England’s men reached the last eight of the European Team Badminton Championships in Kazan but their female counterparts were knocked out at the same stage. Here’s our review of the last 24 hours:
- England men through to last quarter-finals in Kazan but women out despite France win
- Lionhearts cruise past Mexico in London
- Great Britain women’s hockey team held to Australia draw
- Laura Muir ready for Glasgow test
- Parsons tenth at halfway stage of men’s skeleton world championships
- Laura Deas focused on worlds podium
- Yasmin Cooper picks up top 20 in ladies slalom and Youth Olympic Games
Badminton men into quarter-finals
England men beat Hungary 5-0 in Kazan to reach the last eight of the European Team Championships, but there was disappointment for England women.
Led by Rajiv Ouseph, England men cruised through in the event in Russia, and will now take on Poland in the quarter-finals.
They completed the 5-0 win, all in straight games, and will now prepare for the Poland clash, while defending champions Denmark take on hosts Russia.
But it was disappointment for England women, who won their first tie of the competition with a 3-2 victory over France.
That was not enough to make the knock-out stages though, as they were eliminated on countback.
Lionhearts victorious once more
British Lionhearts cruised to a third successive victory as they saw off Mexico Guerreros 5-0 in London.
Having already beaten USA and Morocco, the Lionhearts cemented their spot at the top of Group B with a comprehensive victory.
Light flyweight Galal Yafai and heavyweight Lawrence Okolie both picked up stoppage wins.
And the win was completed thanks to points victories for bantamweight Qais Ashfaq, light welterweight Pat McCormack and heavyweight Antony Fowler.
The Lionhearts’ next match is a rematch against USA at the start of March.
Ansley scores twice but Great Britain have to settle for draw
Giselle Ansley scored her first goals for Great Britain but head coach Danny Kerry cut a frustrated figure as his team drew 2-2 with Australia in the fourth of their six-match series.
With the series tied at one win apiece going into Thursday's clash, Great Britain played out their second successive draw with their hosts to leave the series finely poised.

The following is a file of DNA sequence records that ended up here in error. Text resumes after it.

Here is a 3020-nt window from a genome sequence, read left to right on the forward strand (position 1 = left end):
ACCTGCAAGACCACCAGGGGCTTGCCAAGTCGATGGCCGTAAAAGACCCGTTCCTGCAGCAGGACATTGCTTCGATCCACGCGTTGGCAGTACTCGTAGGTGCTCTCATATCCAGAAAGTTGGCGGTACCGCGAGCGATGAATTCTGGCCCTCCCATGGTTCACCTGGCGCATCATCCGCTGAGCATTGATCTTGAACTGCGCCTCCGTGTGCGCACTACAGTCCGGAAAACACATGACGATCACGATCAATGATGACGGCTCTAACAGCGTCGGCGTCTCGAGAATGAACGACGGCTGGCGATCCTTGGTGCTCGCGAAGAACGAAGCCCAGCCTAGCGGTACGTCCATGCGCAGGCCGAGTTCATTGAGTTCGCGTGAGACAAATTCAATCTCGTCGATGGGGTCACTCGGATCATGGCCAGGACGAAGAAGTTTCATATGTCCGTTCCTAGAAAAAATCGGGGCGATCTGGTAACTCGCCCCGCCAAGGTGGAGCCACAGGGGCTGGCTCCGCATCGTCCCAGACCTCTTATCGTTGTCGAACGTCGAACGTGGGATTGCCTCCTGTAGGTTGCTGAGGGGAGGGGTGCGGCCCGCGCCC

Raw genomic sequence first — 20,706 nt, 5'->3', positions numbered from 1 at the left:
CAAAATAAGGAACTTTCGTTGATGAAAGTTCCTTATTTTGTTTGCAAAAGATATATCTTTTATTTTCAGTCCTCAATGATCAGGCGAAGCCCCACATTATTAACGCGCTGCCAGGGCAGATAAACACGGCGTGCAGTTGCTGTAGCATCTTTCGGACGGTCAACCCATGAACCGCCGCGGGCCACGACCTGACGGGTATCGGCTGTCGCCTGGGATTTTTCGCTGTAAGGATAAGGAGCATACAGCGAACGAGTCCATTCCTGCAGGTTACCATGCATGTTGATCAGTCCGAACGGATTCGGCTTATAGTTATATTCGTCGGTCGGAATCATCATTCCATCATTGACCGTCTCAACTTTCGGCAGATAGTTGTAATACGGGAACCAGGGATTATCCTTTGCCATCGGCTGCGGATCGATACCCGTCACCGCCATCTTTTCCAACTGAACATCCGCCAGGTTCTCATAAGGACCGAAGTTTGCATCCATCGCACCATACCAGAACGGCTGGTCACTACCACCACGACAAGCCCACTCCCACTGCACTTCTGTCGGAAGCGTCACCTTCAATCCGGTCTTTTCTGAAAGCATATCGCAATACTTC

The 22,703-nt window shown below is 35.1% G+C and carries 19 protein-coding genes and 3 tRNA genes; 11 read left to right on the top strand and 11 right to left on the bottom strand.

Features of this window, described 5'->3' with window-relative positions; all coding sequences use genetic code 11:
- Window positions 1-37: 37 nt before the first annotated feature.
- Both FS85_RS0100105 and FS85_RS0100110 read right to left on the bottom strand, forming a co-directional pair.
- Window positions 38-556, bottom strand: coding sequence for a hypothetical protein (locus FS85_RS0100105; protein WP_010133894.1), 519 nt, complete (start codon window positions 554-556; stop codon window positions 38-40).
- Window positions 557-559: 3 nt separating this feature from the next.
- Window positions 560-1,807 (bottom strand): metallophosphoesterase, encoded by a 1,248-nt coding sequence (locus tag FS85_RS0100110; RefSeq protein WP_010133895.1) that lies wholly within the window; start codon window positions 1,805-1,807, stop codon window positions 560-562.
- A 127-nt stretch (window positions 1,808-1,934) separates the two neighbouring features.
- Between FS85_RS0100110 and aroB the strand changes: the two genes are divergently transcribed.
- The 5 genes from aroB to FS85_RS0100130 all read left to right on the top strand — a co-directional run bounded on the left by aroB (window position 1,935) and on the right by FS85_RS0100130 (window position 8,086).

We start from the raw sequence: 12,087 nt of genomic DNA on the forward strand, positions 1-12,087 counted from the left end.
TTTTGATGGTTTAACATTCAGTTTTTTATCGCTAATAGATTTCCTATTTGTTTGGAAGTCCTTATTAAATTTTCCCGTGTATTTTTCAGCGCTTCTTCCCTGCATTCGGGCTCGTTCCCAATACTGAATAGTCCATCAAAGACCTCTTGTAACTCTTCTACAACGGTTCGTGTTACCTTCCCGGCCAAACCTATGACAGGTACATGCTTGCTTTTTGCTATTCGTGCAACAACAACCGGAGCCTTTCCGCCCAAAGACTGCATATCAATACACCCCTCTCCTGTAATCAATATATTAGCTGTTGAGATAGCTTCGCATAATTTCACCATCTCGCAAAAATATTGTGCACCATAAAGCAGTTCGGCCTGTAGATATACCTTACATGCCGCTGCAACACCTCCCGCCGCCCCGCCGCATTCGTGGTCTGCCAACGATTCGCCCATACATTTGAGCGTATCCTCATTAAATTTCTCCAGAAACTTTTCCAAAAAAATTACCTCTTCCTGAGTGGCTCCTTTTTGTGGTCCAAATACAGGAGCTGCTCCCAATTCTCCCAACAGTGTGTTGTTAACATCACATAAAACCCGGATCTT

Australia had gone ahead through Georgia Nanscawen's opener before Ansley pulled one back with a penalty corner goal in the first half.
Another penalty corner routine resulted in a second Ansley goal ten minutes from time but Australia fought back to grab a late equaliser through Emily Smith.
And Kerry, who was missing a number of key players such as Alex Danson through injury, admitted his players had not been at their best.
"It was a very sub-optimal performance and we were very fortunate to get a draw. Many aspects of our game were not where they needed to be," he said.
"Having said that we have needed to and have shown plenty of grit and I'm pleased for Giselle scoring her corners."
Muir ready for Glasgow challenge
Laura Muir admits she is looking forward to testing herself against the world's best when she takes to the track at the Glasgow Indoor Grand Prix on Saturday.
Scottish 1500m record holder Muir will face a strong field at the weekend, including Canadian World silver medallist Melissa Bishop and current world leader Joanna Jozwik.
The 22-year-old has been mainly competing in Scotland so far this year but with the standard of opponents going up a notch this weekend, Muir was excited to get a measure of her progress so far.
"I'm looking forward to it; it's going to be a really top class field so I'm looking forward to getting out there and testing myself against the best in the field. It will be good experience to see where I'm at," she told British Athletics.
"This event will allow me to test myself against a really high quality field. A couple of races I've done have just been in Scotland and I've had to run by myself so it will be good to push myself against other athletes and get into that racing mind-set again ahead of the summer.